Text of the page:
Women’s Soccer Fails to Score, Loses by Lone Misericordia Goal

Amy+Schlueter+%E2%80%9913+dishes+a+pass+to+Julia+Favortio+%E2%80%9914.+Favorito+ended+the+year+second+in+scoring+with+two+goals+and+six+assists.+%28Campus%2FLeah+Fessler%29
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Women’s Soccer Fails to Score, Loses by Lone Misericordia Goal

Amy Schlueter ’13 dishes a pass to Julia Favortio ’14. Favorito ended the year second in scoring with two goals and six assists. (Campus/Leah Fessler)

Amy Schlueter ’13 dishes a pass to Julia Favortio ’14. Favorito ended the year second in scoring with two goals and six assists. (Campus/Leah Fessler)

Amy Schlueter ’13 dishes a pass to Julia Favortio ’14. Favorito ended the year second in scoring with two goals and six assists. (Campus/Leah Fessler)

Amy Schlueter ’13 dishes a pass to Julia Favortio ’14. Favorito ended the year second in scoring with two goals and six assists. (Campus/Leah Fessler)

By Alex Morris

After the disappointment of an early exit against Wesleyan in the NESCAC quarterfinal, the women’s soccer team undertook a second chance at tournament play this past weekend as Middlebury hosted an NCAA tournament regional. The Panthers started off well, defeating Castleton State 3-1 on Saturday, Nov. 10 in the regional semifinal. However, the Panthers were not able to advance past the second round, suffering a 1-0 defeat against Misericordia.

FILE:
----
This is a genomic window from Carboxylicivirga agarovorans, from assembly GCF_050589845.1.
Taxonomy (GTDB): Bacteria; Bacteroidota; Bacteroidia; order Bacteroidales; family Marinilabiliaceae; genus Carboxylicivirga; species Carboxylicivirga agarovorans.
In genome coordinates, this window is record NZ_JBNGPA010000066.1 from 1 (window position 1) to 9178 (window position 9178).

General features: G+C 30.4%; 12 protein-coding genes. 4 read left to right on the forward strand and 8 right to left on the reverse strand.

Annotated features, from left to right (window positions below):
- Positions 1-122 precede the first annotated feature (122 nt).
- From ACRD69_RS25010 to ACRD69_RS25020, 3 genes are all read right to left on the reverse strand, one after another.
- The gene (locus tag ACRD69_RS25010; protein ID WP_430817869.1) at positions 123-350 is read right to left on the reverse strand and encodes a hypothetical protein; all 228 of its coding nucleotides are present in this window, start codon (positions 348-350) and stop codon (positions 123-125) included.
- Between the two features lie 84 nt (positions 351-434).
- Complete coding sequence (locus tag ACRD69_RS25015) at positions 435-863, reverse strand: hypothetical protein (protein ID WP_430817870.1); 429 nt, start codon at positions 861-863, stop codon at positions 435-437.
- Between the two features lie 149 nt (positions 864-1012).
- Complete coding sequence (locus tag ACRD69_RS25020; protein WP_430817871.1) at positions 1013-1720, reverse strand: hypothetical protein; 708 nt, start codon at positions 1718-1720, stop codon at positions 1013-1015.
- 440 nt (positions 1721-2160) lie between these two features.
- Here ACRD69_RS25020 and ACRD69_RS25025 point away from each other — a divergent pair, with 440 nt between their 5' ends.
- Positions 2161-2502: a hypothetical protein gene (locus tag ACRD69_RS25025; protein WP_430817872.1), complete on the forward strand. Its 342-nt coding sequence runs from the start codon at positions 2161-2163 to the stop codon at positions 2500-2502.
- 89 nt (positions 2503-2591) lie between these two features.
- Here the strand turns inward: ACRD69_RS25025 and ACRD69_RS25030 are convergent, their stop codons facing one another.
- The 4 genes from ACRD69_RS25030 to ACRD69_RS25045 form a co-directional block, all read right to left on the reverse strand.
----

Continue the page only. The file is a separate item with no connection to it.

On a windy Saturday afternoon, Middlebury and Castleton State started the first half off quietly, battling for possession. While both sides had their chances, Middlebury was the first team to break the deadlock. With nine minutes remaining in the first half, Carter Talgo ’15 sent in the ball from the corner kick, allowing Colby Gibbs ’13 to head it into the top right corner.

The Panthers continued to build up momentum with a strong start to the second half. Middlebury pressed Castleton back deep into its own half with a display of probing passes. They were especially successful up the right hand flank, sending several crosses into the 18-yard box.

Amy Schlueter ’13 came close to adding to the score after cutting in past defenders, but she narrowly curled the ball over the left corner of the goal. Just moments after Schlueter’s chance, Scarlett Kirk’s ’14 chip hit the crossbar after a pass from Julia Favorito ’14.

Given the offensive pressure, Middlebury was able to double its score in the 56th minute. Schlueter cut the ball back for  striker Kirk on the edge of the box, who beat her marker before coolly rolling the ball into the bottom right hand corner.

Castleton reacted positively to going 2-0, pulling back a goal in the 64th minute. Castleton’s Costello won the ball 25 yards out, took a touch past the Middlebury defender and unleashed a powerful shot that sailed past Elizabeth Foody ’14.

Despite their lead, the Panthers continued to pile on the pressure, constantly looking to unleash their forward players. Schlueter narrowly missed curling in a ball from a half volley.

Middlebury finished off the scoring recipients of a fortunate bounce. As Hannah Robinson ’16 directed a shot on goal, Jamie Soroka ’16 was unable to get out of the way. The ball bouned off Soroka’s back and wrong-footed Castleton goalkeeper Kaleigh Newton.

The team’s fight and performance sat well with its captains.